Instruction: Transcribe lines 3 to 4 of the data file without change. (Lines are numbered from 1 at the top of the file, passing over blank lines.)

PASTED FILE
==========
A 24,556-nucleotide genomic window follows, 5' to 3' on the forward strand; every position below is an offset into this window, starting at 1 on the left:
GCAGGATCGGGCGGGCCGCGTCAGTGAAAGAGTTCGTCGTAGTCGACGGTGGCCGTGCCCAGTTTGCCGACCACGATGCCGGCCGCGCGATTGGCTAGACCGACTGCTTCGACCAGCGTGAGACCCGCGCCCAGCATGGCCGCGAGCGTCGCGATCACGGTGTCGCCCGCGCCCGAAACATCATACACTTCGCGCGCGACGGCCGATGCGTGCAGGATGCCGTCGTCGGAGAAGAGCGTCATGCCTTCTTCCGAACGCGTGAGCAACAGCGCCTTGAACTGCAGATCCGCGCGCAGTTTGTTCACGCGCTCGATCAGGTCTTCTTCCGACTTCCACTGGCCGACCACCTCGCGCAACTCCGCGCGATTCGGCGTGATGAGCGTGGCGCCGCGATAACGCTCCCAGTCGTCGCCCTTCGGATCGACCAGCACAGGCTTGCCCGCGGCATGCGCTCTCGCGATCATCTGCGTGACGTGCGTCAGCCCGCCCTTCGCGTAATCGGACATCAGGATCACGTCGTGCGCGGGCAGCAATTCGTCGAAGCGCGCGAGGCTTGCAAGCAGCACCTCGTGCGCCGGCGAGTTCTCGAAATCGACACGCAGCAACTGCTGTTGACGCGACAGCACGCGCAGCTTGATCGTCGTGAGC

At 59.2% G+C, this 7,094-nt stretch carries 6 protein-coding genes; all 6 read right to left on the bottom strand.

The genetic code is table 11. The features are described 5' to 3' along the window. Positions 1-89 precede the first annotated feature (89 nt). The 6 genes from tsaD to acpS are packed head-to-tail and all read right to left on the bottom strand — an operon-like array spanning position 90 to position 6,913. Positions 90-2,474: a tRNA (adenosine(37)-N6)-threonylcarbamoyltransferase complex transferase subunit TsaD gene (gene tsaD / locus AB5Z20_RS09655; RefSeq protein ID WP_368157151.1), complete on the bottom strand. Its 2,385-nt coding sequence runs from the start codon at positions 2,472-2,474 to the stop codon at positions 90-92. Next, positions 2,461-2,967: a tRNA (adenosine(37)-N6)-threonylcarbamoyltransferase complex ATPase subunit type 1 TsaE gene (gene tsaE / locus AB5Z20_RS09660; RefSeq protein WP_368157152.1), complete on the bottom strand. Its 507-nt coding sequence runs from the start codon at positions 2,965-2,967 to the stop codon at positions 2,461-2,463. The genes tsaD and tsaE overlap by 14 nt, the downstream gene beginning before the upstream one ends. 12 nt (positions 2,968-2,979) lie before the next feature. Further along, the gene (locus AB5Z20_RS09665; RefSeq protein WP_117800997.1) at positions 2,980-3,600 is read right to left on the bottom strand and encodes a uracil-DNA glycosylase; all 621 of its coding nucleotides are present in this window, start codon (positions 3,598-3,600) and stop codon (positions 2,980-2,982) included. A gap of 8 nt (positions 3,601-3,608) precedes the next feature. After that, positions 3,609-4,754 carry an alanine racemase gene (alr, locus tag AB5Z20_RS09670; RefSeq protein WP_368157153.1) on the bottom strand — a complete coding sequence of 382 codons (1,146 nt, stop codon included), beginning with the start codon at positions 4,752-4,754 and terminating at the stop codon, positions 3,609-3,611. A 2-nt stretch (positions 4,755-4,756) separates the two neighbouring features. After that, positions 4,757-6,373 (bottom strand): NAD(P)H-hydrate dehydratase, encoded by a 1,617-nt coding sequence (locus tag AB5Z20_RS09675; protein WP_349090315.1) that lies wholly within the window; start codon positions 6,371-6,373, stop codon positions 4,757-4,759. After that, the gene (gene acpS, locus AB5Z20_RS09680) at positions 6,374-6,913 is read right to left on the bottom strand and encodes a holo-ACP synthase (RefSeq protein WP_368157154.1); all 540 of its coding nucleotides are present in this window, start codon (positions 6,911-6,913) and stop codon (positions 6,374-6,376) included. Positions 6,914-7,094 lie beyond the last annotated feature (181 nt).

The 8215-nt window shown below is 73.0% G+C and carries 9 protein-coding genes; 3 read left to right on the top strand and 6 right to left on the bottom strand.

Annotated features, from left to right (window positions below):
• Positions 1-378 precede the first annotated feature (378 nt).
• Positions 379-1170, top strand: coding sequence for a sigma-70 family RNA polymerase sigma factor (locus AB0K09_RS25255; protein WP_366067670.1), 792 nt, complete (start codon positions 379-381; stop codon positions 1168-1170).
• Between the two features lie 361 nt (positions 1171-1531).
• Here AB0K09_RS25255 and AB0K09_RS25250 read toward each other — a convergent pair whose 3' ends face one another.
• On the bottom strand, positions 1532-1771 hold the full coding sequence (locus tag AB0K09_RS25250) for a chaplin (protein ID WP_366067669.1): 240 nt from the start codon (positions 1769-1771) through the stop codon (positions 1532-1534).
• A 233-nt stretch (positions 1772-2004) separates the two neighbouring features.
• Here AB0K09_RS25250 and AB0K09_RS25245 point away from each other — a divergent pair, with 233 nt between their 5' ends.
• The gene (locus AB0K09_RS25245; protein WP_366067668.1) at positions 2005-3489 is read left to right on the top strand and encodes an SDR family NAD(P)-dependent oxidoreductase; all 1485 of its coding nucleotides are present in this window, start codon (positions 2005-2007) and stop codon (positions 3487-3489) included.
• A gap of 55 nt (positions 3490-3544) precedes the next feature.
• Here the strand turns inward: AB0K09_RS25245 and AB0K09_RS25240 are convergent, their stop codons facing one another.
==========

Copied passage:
At 59.2% G+C, this 7,094-nt stretch carries 6 protein-coding genes; all 6 read right to left on the bottom strand.

The genetic code is table 11. The features are described 5' to 3' along the window. Positions 1-89 precede the first annotated feature (89 nt). The 6 genes from tsaD to acpS are packed head-to-tail and all read right to left on the bottom strand — an operon-like array spanning position 90 to position 6,913. Positions 90-2,474: a tRNA (adenosine(37)-N6)-threonylcarbamoyltransferase complex transferase subunit TsaD gene (gene tsaD / locus AB5Z20_RS09655; RefSeq protein ID WP_368157151.1), complete on the bottom strand. Its 2,385-nt coding sequence runs from the start codon at positions 2,472-2,474 to the stop codon at positions 90-92. Next, positions 2,461-2,967: a tRNA (adenosine(37)-N6)-threonylcarbamoyltransferase complex ATPase subunit type 1 TsaE gene (gene tsaE / locus AB5Z20_RS09660; RefSeq protein WP_368157152.1), complete on the bottom strand. Its 507-nt coding sequence runs from the start codon at positions 2,965-2,967 to the stop codon at positions 2,461-2,463. The genes tsaD and tsaE overlap by 14 nt, the downstream gene beginning before the upstream one ends. 12 nt (positions 2,968-2,979) lie before the next feature. Further along, the gene (locus AB5Z20_RS09665; RefSeq protein WP_117800997.1) at positions 2,980-3,600 is read right to left on the bottom strand and encodes a uracil-DNA glycosylase; all 621 of its coding nucleotides are present in this window, start codon (positions 3,598-3,600) and stop codon (positions 2,980-2,982) included. A gap of 8 nt (positions 3,601-3,608) precedes the next feature. After that, positions 3,609-4,754 carry an alanine racemase gene (alr, locus tag AB5Z20_RS09670; RefSeq protein WP_368157153.1) on the bottom strand — a complete coding sequence of 382 codons (1,146 nt, stop codon included), beginning with the start codon at positions 4,752-4,754 and terminating at the stop codon, positions 3,609-3,611. A 2-nt stretch (positions 4,755-4,756) separates the two neighbouring features. After that, positions 4,757-6,373 (bottom strand): NAD(P)H-hydrate dehydratase, encoded by a 1,617-nt coding sequence (locus tag AB5Z20_RS09675; protein WP_349090315.1) that lies wholly within the window; start codon positions 6,371-6,373, stop codon positions 4,757-4,759. After that, the gene (gene acpS, locus AB5Z20_RS09680) at positions 6,374-6,913 is read right to left on the bottom strand and encodes a holo-ACP synthase (RefSeq protein WP_368157154.1); all 540 of its coding nucleotides are present in this window, start codon (positions 6,911-6,913) and stop codon (positions 6,374-6,376) included. Positions 6,914-7,094 lie beyond the last annotated feature (181 nt).